If you want to make the biggest impact on the world, says Dr. J. Love Benton, you should “duplicate you.” If someone “comes in contact with a person who’s come in contact with you,” she says, “they should know that that person has been in contact with you, just based on [their] flow and their energy in the world.” In other words, it’s not a literal duplication but an almost mystical transfer of something essential about yourself—the way you approach the world, the energy you bring to a space.
If this sounds like the impact that the best teachers leave on their students, that’s no mistake: Dr. Benton is herself not just a high school English teacher but also an adjunct professor in three universities’ teacher education and leadership programs. This last part is key: Dr. Benton has realized that to leave the greatest legacy and impact on most students, her labors are best spent training and guiding the teachers and leaders of the future to share her same concerns—and to prioritize social justice in the same ways as she does.
And although in many ways Dr. Benton is only getting started—she graduated just last November with a PhD in Leadership and Change from Antioch—her efforts are already bearing fruit. She experienced a striking example of this when one of her first education students interviewed to become a teacher at her son’s elementary school, where she is an involved parent. During this interview, the school’s director said, “You remind me of someone.” It had to do with the answers he gave, which shared concerns and outlook with Dr. Benton. The director finally asked the interviewee outright, had he been Dr. Benton’s student? Everyone was amazed when they found out that he had been. They hired him for the job.
“That’s a legacy,” says Dr. Benton. “That’s making systematic change and being a true change agent.” It’s the life’s work that she’s chosen to pursue.
A Framework for Teacher and Student Success
Dr. Benton has a clear mission: she is working to reform education so that Black students are treated more justly. But to accomplish this requires curiosity and deep interest in the root causes of what is actually causing these inequities. That’s why Dr. Benton chose to interview twenty Black and twenty white teachers for her PhD dissertation at Antioch. She wanted to learn what they believe about Black student learning.
Going in, she was pretty sure that there would be a stark difference between the beliefs of Black teachers and those of white teachers, when it came to how they viewed their Black students. “I just knew that they would be vastly different,” she says. But after interviewing forty teachers, what most struck her was the similarity. All of the teachers wanted more professional skills development around race and anti-racism, which they believed was important to Black kids learning. They all shared values of caring, trust, and inclusion of the lived experience of their students. “What was even more interesting,” says Benton, “is that both groups found that skills and values can’t even exist without administrative support and responsiveness.”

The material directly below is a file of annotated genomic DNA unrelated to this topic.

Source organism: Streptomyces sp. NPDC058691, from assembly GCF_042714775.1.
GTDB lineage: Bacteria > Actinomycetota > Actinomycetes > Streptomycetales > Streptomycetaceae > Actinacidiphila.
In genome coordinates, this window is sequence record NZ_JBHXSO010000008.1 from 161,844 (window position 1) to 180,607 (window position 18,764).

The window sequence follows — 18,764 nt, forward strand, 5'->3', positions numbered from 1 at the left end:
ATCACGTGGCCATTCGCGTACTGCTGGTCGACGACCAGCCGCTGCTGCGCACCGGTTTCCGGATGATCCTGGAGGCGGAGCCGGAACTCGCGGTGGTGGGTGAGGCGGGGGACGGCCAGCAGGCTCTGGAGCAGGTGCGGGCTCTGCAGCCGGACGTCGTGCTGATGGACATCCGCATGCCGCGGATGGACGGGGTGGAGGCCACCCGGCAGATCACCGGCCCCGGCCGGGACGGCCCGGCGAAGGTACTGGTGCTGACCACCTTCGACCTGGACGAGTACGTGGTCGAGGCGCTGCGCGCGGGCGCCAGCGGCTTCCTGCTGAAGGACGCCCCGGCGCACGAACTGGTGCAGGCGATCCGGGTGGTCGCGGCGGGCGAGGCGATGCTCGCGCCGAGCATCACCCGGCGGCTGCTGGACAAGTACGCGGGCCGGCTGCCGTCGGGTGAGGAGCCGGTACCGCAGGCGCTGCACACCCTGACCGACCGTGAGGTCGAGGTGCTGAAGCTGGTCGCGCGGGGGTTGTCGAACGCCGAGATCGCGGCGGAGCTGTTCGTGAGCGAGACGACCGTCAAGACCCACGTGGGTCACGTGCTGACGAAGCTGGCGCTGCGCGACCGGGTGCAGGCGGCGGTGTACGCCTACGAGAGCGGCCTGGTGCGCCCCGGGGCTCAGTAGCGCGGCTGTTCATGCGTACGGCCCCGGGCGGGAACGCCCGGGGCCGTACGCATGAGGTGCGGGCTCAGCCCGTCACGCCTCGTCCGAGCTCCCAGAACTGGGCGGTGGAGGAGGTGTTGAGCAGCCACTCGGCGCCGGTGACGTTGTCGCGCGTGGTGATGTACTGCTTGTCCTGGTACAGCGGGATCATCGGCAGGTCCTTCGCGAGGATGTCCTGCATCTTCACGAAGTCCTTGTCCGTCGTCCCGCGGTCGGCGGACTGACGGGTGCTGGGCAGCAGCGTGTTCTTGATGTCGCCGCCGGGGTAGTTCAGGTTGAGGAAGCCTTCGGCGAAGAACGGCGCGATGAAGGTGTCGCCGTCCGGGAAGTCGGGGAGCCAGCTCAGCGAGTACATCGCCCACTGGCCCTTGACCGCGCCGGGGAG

The similarities in what these two groups believed—and what they felt they needed in order to best serve their Black students—was overwhelming. “That really struck me,” says Benton. “It was really my ‘Aha!’ moment.”
From the study, Benton developed her dissertation, which she titled Culturally Collaborative Teaching: A Path Toward Black Student Learning. This is a new framework for education that highlights the importance of collaboration to bring about meaningful and positive change. Culturally Collaborative Teaching, explains Benton, is “a framework in which teachers, regardless of race and cultural backgrounds, integrate and develop a shared set of skills and values with administrative support… which serves as the foundation for positively impacting academic learning for Black students.” This last part is important: from her research Benton came to see the central need for both administrators and teachers to grow and develop in areas such as race, culture, and bias.
She developed the framework in some ways as a revision to Culturally Responsive Teaching, an increasingly popular pedagogy that emphasizes including students’ cultural references throughout all aspects of learning. In Benton’s Culturally Collaborative Teaching, the difference between response and collaboration is key. The question she wants teachers to ask is, “How do I raise the efficacy of our beliefs to connect and collaborate with one another, to produce the best outcome we can for Black students?” And again, she emphasizes the importance of administrative support in actually being able to do this.
“This is about the humanity of education: can we bring humanity back into education?” asks Dr. Benton. It’s a broad question but also one that’s deeply personal. Dr. Benton was once a Black student herself, navigating a world full of challenge and discrimination. “It was the humanity of education that saved my life,” she explains. “I wouldn’t exist. I wouldn’t have made it… What saved my life was the humanity of the educators that were in my life.”
A Throughline of Activism in Schools
The urgent work to make educational spaces more supporting of Black success stretches back to some of Dr. Benton’s first acts as an activist. It was during junior year when her high school decided that they were no longer going to celebrate Black History Month. “They wanted to call it Multicultural Month,” explains Dr. Benton. “And they made the decision without any input from students, families, or community.” And it was even worse than it sounds. The celebration was going to be condensed to a single day—the last day of February—and would be observed centrally by serving beans and cornbread for lunch.
“And they said that was our Black history,” explains Dr. Benton. It was a galvanizing experience. It was the first time, she says, that she realized the degree to which life wasn’t just at her school. “And it was the birth of me becoming an activist.” She ended up participating in a sit-in that not only restored February to its status as Black History Month at the school but also led to the creation of an organization that supported and acknowledged other cultures. Rather than pitting Black students against other non-white students in a fight over who could be represented during a single month, the student activists found a way forward that improved conditions for all groups.